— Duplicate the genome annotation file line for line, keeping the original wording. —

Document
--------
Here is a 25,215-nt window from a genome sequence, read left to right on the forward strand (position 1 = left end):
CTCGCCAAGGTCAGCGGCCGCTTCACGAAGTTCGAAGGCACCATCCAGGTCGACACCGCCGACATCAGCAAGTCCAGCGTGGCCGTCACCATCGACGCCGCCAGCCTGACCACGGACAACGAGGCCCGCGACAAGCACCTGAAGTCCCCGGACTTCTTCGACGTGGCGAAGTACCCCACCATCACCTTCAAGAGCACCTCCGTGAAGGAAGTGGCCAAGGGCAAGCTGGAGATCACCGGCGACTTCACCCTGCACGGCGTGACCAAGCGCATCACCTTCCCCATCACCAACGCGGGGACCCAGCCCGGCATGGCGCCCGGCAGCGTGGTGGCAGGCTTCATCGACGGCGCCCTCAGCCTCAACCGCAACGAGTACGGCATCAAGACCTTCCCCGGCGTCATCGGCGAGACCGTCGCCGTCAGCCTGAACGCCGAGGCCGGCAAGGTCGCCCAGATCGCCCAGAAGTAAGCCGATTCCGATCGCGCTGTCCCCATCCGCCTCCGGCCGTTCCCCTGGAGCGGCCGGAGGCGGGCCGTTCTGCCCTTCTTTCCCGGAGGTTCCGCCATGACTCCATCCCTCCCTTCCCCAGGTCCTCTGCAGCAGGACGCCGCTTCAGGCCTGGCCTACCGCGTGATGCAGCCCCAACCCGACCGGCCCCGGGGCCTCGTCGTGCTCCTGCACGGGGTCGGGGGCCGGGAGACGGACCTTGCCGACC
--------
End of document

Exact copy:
Here is a 25,215-nt window from a genome sequence, read left to right on the forward strand (position 1 = left end):
CTCGCCAAGGTCAGCGGCCGCTTCACGAAGTTCGAAGGCACCATCCAGGTCGACACCGCCGACATCAGCAAGTCCAGCGTGGCCGTCACCATCGACGCCGCCAGCCTGACCACGGACAACGAGGCCCGCGACAAGCACCTGAAGTCCCCGGACTTCTTCGACGTGGCGAAGTACCCCACCATCACCTTCAAGAGCACCTCCGTGAAGGAAGTGGCCAAGGGCAAGCTGGAGATCACCGGCGACTTCACCCTGCACGGCGTGACCAAGCGCATCACCTTCCCCATCACCAACGCGGGGACCCAGCCCGGCATGGCGCCCGGCAGCGTGGTGGCAGGCTTCATCGACGGCGCCCTCAGCCTCAACCGCAACGAGTACGGCATCAAGACCTTCCCCGGCGTCATCGGCGAGACCGTCGCCGTCAGCCTGAACGCCGAGGCCGGCAAGGTCGCCCAGATCGCCCAGAAGTAAGCCGATTCCGATCGCGCTGTCCCCATCCGCCTCCGGCCGTTCCCCTGGAGCGGCCGGAGGCGGGCCGTTCTGCCCTTCTTTCCCGGAGGTTCCGCCATGACTCCATCCCTCCCTTCCCCAGGTCCTCTGCAGCAGGACGCCGCTTCAGGCCTGGCCTACCGCGTGATGCAGCCCCAACCCGACCGGCCCCGGGGCCTCGTCGTGCTCCTGCACGGGGTCGGGGGCCGGGAGACGGACCTTGCCGACC